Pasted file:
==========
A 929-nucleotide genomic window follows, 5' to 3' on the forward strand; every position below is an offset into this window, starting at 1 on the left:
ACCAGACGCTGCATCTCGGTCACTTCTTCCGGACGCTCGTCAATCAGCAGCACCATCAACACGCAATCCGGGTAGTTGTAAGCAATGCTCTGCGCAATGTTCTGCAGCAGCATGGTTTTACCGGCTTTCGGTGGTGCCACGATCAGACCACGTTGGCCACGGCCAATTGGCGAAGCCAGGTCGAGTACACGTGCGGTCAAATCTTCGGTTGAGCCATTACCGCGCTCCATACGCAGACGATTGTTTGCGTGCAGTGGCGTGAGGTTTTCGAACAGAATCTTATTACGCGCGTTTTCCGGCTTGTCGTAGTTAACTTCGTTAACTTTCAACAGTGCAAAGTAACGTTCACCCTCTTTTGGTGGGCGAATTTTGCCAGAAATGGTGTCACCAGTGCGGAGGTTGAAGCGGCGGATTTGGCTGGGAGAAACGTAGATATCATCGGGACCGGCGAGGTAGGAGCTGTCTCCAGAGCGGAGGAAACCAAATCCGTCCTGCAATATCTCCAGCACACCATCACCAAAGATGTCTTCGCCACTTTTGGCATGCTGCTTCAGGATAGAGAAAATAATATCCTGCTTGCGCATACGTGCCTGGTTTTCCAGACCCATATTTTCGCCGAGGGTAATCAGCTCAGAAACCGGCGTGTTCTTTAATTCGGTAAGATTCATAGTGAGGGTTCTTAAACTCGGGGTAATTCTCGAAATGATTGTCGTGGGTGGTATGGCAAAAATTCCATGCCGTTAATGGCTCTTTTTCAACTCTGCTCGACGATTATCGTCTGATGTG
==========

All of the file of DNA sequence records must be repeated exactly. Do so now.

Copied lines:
A 929-nucleotide genomic window follows, 5' to 3' on the forward strand; every position below is an offset into this window, starting at 1 on the left:
ACCAGACGCTGCATCTCGGTCACTTCTTCCGGACGCTCGTCAATCAGCAGCACCATCAACACGCAATCCGGGTAGTTGTAAGCAATGCTCTGCGCAATGTTCTGCAGCAGCATGGTTTTACCGGCTTTCGGTGGTGCCACGATCAGACCACGTTGGCCACGGCCAATTGGCGAAGCCAGGTCGAGTACACGTGCGGTCAAATCTTCGGTTGAGCCATTACCGCGCTCCATACGCAGACGATTGTTTGCGTGCAGTGGCGTGAGGTTTTCGAACAGAATCTTATTACGCGCGTTTTCCGGCTTGTCGTAGTTAACTTCGTTAACTTTCAACAGTGCAAAGTAACGTTCACCCTCTTTTGGTGGGCGAATTTTGCCAGAAATGGTGTCACCAGTGCGGAGGTTGAAGCGGCGGATTTGGCTGGGAGAAACGTAGATATCATCGGGACCGGCGAGGTAGGAGCTGTCTCCAGAGCGGAGGAAACCAAATCCGTCCTGCAATATCTCCAGCACACCATCACCAAAGATGTCTTCGCCACTTTTGGCATGCTGCTTCAGGATAGAGAAAATAATATCCTGCTTGCGCATACGTGCCTGGTTTTCCAGACCCATATTTTCGCCGAGGGTAATCAGCTCAGAAACCGGCGTGTTCTTTAATTCGGTAAGATTCATAGTGAGGGTTCTTAAACTCGGGGTAATTCTCGAAATGATTGTCGTGGGTGGTATGGCAAAAATTCCATGCCGTTAATGGCTCTTTTTCAACTCTGCTCGACGATTATCGTCTGATGTG